The original concept of commemoratives was to call attention to a very special issue or event and “to denote appreciation and to enhance public education,” said Rep. Dave McCurdy, (D-Okla.), who, like Schneider, has introduced a bill to reform the commemorative process.
Another problem is that proposed resolutions must compete with one another other for congressional attention. There is only so much time that Congress can devote to considering commemoratives, and only one issue or group can be designated for a particular day, week or month.
AIDS Awareness Month, for example, had to compete with National Family Bread Baking Month, and National Child Abuse Prevention Month was challenged by National Dollhouse and Miniature Week for consideration this session.
But not everyone opposes commemoratives. TerryAnn Lowenthal, a staff worker on the House subcommittee that processes these bills, said the proliferation is not a serious problem. Commemoratives take up a minimal amount of time, especially when compared to issues like the upcoming census.
“Everything goes like clockwork here,” she said. “Many congressional officials use interns to process that work.”
The groups that manage to receive a commemorative designation clearly find it worthwhile. March has been National Peanut Month since 1974; it began as Peanut Week in 1941. Peanut-producing states and the peanut industry benefit from the recognition, said Kimberly Cutchins, director of industry services of the National Peanut Council. For instance, she said, some cities and towns hold peanut taste tests as part of the nationwide observance.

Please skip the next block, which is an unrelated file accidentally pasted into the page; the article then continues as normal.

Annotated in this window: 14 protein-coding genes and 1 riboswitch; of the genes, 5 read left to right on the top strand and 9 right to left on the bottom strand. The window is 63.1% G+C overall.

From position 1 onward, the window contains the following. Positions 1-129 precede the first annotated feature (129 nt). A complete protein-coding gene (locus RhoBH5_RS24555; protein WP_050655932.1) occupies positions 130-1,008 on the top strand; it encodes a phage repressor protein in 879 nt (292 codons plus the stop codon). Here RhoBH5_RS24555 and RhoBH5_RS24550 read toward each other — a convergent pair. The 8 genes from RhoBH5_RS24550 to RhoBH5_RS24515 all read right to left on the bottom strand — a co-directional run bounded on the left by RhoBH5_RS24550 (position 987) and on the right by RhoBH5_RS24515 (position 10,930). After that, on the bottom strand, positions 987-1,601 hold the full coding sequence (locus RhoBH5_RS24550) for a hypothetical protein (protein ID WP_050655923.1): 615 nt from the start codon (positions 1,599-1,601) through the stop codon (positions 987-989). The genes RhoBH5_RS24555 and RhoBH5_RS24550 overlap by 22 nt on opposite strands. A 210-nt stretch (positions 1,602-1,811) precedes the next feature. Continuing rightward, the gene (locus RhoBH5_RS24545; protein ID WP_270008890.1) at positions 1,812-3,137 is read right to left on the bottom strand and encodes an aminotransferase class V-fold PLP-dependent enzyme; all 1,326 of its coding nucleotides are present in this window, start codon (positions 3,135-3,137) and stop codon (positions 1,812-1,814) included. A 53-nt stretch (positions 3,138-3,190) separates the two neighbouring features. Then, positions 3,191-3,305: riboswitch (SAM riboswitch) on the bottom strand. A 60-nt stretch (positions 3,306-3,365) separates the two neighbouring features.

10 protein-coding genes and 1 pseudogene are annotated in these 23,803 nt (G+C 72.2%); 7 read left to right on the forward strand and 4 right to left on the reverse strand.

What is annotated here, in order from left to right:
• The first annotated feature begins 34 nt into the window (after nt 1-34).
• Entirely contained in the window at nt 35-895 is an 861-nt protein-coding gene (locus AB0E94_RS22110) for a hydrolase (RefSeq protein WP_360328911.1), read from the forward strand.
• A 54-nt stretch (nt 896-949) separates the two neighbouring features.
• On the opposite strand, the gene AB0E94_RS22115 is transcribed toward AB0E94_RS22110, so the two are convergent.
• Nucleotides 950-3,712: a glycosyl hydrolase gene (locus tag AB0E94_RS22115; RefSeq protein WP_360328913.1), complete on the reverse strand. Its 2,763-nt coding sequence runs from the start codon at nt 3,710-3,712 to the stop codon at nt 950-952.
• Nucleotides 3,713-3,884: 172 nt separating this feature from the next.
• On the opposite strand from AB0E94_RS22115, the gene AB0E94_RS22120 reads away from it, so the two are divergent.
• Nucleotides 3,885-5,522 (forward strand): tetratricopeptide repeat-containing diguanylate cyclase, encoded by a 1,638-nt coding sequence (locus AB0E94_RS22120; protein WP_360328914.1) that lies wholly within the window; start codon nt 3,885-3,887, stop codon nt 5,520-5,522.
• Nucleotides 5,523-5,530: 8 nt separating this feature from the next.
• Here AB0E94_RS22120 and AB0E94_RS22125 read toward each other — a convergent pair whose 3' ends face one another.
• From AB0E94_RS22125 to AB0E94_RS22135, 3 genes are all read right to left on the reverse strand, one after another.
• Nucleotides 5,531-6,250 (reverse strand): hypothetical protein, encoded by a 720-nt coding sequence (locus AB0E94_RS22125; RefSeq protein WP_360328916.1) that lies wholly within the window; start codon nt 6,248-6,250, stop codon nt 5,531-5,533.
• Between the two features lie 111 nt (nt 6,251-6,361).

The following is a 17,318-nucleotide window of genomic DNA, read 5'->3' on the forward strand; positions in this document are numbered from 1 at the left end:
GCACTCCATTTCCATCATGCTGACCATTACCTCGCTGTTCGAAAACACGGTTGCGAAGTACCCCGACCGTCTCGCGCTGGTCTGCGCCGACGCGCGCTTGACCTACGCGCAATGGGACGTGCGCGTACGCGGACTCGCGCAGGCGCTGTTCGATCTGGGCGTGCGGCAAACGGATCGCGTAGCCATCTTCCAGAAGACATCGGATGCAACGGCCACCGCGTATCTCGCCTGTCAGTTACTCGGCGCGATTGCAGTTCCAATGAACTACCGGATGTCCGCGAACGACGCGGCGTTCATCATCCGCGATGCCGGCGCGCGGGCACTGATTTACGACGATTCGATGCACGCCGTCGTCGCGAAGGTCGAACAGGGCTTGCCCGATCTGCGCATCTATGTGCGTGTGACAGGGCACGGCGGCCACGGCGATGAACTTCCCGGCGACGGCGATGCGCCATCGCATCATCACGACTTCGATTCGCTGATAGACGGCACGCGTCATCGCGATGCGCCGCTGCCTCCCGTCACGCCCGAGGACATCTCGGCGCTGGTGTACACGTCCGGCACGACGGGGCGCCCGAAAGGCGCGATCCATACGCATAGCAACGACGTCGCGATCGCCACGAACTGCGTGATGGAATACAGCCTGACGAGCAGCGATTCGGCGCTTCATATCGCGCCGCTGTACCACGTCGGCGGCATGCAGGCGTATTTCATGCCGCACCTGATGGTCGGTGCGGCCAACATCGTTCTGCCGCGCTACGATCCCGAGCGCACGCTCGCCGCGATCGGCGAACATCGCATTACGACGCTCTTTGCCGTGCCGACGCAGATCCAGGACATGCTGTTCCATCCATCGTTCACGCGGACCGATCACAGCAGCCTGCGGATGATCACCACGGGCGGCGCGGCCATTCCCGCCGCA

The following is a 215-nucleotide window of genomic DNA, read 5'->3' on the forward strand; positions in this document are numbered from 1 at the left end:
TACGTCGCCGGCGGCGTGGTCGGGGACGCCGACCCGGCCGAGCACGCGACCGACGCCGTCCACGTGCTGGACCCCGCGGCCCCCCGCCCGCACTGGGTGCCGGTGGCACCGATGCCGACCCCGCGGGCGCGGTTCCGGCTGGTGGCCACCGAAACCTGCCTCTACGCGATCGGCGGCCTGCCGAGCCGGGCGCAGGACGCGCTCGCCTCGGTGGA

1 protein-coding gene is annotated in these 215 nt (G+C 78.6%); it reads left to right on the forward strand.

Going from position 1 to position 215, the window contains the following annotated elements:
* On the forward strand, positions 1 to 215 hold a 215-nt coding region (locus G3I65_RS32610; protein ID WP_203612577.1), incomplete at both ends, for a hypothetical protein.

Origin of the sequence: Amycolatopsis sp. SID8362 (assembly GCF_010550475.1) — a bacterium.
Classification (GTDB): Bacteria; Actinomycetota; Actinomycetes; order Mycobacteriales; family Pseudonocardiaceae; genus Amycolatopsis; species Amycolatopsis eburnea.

“It’s to increase the awareness of peanut products, and, as far as the bottom line is concerned, increase sales,” Cutchins said.
The promotional aspect of many commemoratives has fostered the impression that many are simply advertising tools for various businesses and industries.
“Although some of this legislation is designed to recognize very worthy causes, it is increasingly obvious that many more commemorative bills are introduced at the whim of special interests,” said Rep. Clyde C. Holloway (R-La.).
Schneider’s bill would create an 11-member presidential advisory commission that would meet four times a year to make recommendations to the President on proposals they had reviewed. Congress would supply four commissioners; the President would appoint the other seven.
The commission would not be allowed to designate as commemorative events commercial enterprises, specific products or fraternal, political or sectarian organizations.
Proponents estimate that the commission would save $100,000 to $150,000 a year in expenses associated with the commemorative process. But opponents contend that the cost of implementing the new process could be as much as $100,000.
Reform advocates cite as a precedent the Citizens Stamp Advisory Committee, formed in 1957 to reduce what was considered an excessive number of proposals for commemorative stamps. During the last five sessions of Congress, only five stamp bills have been introduced.
White House representatives said the Bush Administration will take no position on the issue until some form of reform legislation reaches the House floor.